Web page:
Price segmentation (offering different prices to different market segments) increases overall revenues and profits, and it is particularly beneficial to industries that have high fixed cost structures. Obviously, price segmentation works better to the extent to which there are real customer need segments and to which you can effectively isolate those segments.
As an example, imagine that your business only offers one product priced at $5. But some consumers are willing to pay up to $8. You are leaving $3 on the table for each of them. Other consumers are more price-sensitive and only willing to pay $3. You do not get any of their business. With price segmentation more revenue is generated by offering three prices — $3, $5 and $8 – instead of just one — $5.
Prices can be segmented in the following ways:
• By time (higher hotel room rates for holidays and other peak tourist seasons)
• By location (higher prices in locations with less competition or in which less price-sensitive shoppers shop, orchestra versus balcony seats in a theater)
• By volume (volume discounts for large orders)
• By product attribute (first class vs. coach section on airplanes; solid brass vs. plastic faucets)
• By product bundling – examples:
o selling software in product suites vs. by the program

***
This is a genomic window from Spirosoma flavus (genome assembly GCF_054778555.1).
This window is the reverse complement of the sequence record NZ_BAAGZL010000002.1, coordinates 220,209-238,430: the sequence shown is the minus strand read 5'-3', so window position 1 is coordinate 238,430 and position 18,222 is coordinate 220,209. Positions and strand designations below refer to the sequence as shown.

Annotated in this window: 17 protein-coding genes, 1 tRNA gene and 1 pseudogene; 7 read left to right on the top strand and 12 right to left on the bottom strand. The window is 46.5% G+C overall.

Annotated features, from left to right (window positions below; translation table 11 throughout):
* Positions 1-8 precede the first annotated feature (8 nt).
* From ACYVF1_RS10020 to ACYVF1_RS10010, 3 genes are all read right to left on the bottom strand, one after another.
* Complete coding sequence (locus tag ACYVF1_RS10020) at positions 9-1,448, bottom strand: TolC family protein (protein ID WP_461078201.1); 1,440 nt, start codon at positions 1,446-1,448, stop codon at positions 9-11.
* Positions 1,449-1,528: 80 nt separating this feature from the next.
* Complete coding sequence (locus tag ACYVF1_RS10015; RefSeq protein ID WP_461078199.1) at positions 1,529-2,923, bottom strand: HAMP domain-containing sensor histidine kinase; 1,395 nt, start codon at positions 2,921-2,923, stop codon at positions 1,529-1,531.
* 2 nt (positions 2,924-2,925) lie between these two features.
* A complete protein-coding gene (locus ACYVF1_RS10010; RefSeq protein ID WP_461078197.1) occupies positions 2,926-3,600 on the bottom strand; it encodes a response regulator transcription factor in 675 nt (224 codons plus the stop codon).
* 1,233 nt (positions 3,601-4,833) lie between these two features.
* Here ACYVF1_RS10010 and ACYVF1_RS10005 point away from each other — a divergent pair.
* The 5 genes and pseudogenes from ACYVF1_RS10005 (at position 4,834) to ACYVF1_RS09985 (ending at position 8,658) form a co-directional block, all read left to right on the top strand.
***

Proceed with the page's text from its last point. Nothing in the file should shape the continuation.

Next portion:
o selling e-Learning by library vs. the individual course
o fixed price versus a la cart menus
o “fully-loaded” models versus “basic” models with additional options available
o single admission ticket at theme parks versus charging per ride
• By customer segment (brand-loyal vs. price-sensitive vs. convenience-oriented or image-conscious vs. economy-oriented)
Other price/value considerations
• Pricing strategy should consider these factors: (1) perceived customer value, (2) competitive response, (3) channels of distribution, (4) cost parameters and (5) congruence with the brand position
• Constantly explore new ways to uniquely add customer value to your products and services
• In creating greater customer value, always ask, “How can we make it quicker, easier, less risky, or more pleasant to do business with us?” Ask, “What could we do that would favorably surprise and delight our customers?”
• Communicate the value of services that you provide for free
• Providing value-added products and services at “no charge” is superior to price discounting as a short-term purchase incentive because it preserves the value of the brand
• Be careful to price your products and services to reward brand-loyal (versus brand-switching) behavior
Pricing is becoming an increasingly sophisticated discipline. These three topics (reference prices, price sensitivity, and price segmentation) are just a few of the important considerations when developing pricing strategies and tactics. (Introductory pricing [skimming versus penetration, trial pricing], product mix pricing, fixed and variable price components, price adjustments [reason, amount, and frequency], pricing to meet buying system requirements, loss-leader pricing, prestige pricing and even-odd pricing are other pricing approaches/considerations of note.) I would highly recommend reading The Strategy and Tactics of Pricing by , Thomas T. Nagle and Reed K. Holden to better understand how to develop effective pricing strategies and tactics. Online pricing resources include www.pricing-advisor.com and www.profitablepricing.com.
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